If on the other hand you stick to the “Harmanian” version, it would seem that, evidentialists like Rich and Earl would maintain that, insofar as they have the same evidence, G, C and R are all in a position to believe that p ∧ q (that belief fits their total evidence) but only Ringo does believe so and so only he is epistemically justified in his epistemic attitude towards that p ∧ q.

    Am I missing something?

  22. fitelson says:

    Hi Gabriele,

    Sorry if I’m being unclear here. I think knowledge is factive. But, I don’t think all evidence must be known (neither does Brian, I take it). To try to put it more simply, the worry I have in mind is that the following two claims might seem to be in tension to someone who doesn’t already accept that evidence must be factive:

    (1) Some evidence can very strongly (in fact, arbitrarily strongly, so long as there isn’t a logical entailment) support some false claims.

    (2) No evidence can entail any false claims.

    The person I have in mind is someone (on some days, myself!) who doesn’t see why they should be committed to (2), in light of the fact that everyone accepts (1).

    Does that help to clarify the worry?

  23. fitelson says:

    Correction: I guess Brian does think all evidence must be known. He just thinks some things that are known are not evidence. Be that as it may, the worry I have in mind is orthogonal to this issue, and so can be stated in terms that don’t explicitly involve knowledge (as in my (1) and (2) above).

  24. Gabriele Contessa says:

    Hi Branden,

    Thanks, but I think I didn’t express my worry clearly. I was trying to suggest that even misleading evidence must be factive (the butler example) and I was curious to hear from you of a concrete example in which someone has a genuine piece of evidence that entails a false claim (without the aid of false auxiliary assumptions).

  25. fitelson says:

    Thanks, Gabriele. I’m only thinking about the tension between (1) and (2). I’m not saying that I think people should (necessarily) reject (2). To put it another way: if you think (2) must be true, then why not reject (1) as well? That is: in light of the fact that you accept (2), why not say that false claims can’t even constitute very strong evidence for false claims? This is the tension I have in mind (just put another way ‘round). Does that help?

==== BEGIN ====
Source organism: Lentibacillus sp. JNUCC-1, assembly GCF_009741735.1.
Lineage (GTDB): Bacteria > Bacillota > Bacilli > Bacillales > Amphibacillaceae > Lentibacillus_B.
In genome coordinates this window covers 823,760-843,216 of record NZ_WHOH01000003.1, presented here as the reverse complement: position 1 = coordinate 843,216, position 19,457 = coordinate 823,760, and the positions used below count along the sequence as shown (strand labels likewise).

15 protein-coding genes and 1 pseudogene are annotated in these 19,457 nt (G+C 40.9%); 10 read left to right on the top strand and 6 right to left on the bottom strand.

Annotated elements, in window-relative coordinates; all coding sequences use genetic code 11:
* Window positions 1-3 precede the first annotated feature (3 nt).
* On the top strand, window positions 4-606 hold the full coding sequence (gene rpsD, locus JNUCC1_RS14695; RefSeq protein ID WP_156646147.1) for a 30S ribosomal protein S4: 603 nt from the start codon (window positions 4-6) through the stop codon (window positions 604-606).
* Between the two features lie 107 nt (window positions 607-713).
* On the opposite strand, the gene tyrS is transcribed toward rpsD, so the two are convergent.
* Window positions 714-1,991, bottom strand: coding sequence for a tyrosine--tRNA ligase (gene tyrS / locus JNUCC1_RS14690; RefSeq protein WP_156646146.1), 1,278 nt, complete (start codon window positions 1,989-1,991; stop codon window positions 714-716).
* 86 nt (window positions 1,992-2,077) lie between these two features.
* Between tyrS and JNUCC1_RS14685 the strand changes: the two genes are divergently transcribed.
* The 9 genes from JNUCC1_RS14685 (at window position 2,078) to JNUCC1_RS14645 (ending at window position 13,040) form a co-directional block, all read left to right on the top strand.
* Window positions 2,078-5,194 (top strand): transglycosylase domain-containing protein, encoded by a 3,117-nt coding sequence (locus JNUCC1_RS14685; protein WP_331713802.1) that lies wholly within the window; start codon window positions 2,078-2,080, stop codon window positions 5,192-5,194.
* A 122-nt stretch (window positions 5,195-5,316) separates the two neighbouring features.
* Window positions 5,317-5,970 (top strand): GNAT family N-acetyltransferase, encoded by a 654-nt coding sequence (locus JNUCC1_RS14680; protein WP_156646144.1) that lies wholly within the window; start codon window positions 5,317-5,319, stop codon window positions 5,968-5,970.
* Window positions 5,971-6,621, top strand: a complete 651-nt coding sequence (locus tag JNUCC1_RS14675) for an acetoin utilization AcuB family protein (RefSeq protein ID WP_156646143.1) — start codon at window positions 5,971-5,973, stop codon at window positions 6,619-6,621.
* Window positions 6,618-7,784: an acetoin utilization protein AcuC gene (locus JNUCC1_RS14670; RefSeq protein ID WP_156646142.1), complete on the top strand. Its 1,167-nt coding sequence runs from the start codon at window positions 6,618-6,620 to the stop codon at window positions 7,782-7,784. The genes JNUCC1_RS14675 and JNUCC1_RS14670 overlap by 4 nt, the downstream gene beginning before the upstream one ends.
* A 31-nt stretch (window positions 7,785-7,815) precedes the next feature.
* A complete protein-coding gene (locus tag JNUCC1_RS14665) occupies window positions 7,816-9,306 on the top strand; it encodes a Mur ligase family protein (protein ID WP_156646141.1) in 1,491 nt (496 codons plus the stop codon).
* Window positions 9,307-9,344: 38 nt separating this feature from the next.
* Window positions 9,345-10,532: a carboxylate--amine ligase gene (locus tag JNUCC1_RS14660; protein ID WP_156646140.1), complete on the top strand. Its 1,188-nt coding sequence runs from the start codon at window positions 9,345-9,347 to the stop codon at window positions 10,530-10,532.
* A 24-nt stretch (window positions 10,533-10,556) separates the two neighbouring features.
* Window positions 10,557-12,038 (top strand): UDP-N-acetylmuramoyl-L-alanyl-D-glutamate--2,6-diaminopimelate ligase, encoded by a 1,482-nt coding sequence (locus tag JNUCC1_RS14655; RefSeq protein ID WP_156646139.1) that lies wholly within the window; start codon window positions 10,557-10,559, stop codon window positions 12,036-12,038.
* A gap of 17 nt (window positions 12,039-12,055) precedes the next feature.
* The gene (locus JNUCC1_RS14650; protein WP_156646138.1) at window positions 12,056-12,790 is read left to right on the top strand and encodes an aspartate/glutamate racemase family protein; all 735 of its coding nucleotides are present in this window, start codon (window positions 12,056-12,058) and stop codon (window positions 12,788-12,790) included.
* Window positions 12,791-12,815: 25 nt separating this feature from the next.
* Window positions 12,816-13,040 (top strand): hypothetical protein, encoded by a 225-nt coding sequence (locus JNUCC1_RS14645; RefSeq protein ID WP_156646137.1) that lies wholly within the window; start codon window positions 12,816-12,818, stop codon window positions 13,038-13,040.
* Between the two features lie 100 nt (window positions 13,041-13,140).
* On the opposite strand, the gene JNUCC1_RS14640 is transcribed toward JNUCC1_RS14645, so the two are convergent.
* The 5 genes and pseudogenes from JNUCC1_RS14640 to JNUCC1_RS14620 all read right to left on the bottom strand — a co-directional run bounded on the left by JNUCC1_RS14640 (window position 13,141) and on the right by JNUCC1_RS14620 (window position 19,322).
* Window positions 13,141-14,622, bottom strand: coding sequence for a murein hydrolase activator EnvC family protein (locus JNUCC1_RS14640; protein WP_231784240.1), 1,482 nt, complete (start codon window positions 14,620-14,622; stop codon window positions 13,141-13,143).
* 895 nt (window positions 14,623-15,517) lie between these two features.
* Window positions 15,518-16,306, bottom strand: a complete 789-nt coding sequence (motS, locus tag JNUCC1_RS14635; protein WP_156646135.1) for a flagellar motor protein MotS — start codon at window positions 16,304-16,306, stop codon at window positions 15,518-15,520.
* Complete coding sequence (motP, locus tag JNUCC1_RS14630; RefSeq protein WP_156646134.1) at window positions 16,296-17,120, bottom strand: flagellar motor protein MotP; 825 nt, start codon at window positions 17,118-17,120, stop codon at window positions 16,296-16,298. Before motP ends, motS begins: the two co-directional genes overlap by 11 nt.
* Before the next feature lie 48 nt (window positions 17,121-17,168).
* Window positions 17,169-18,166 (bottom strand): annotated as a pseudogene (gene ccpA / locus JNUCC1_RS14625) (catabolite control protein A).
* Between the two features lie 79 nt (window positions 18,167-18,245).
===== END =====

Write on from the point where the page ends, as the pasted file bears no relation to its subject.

26. fitelson says:

    Sorry: I meant to say “why not say that we can’t have very strong evidence for false claims”, not just that we can’t have evidence that entails false claims?

  27. fitelson says:

    Another possible correction: in light of the fact that Clayton has a paper called “The Myth of the False, Justified Belief” (sorry — I just came across that title today), maybe NOT everyone would accept the claim that we can have very strong evidence (arbitrarily strong, so long as no entailment holds) for false claims. Is that right, Clayton? Would you reject (1) Clayton? And, could you send me a copy of that paper (“The Myth of the False, Justified Belief”)?

  28. Gabriele Contessa says:

    Hi Branden,

    I would say that any time evidence very strongly supports false beliefs it does so in conjunction with some false belief and cannot do so by itself. So, I can’t really see any tension between (1) and (2). In both cases, I would deny that E can very strongly support or entail a false belief by itself although it can do so in conjunction with some false beliefs.

  29. fitelson says:

    Thanks Gabriele. So, to be clear then, you agree with me that there is a tension between (1) and (2). You accept (2), and you reject (1) — at least, if both are interpreted as involving what E ALONE supports/entails. Right?

  30. fitelson says:

    One more thing, Gabriele. Let’s just think about cases in which E is one’s TOTAL evidence. That makes things clearer (for the tension I have in mind, at least).

  31. fitelson says:

    One final point. It seems to me that if one has (a) evidentialist leanings and (b) fallibilist leanings, then one should accept (1), when E is one’s total evidence. If this isn’t right, then what do we say about (e.g.) Newton. Did his total evidence not strongly support his theory (which is false)?

  32. Gabriele Contessa says:

    Hi Branden,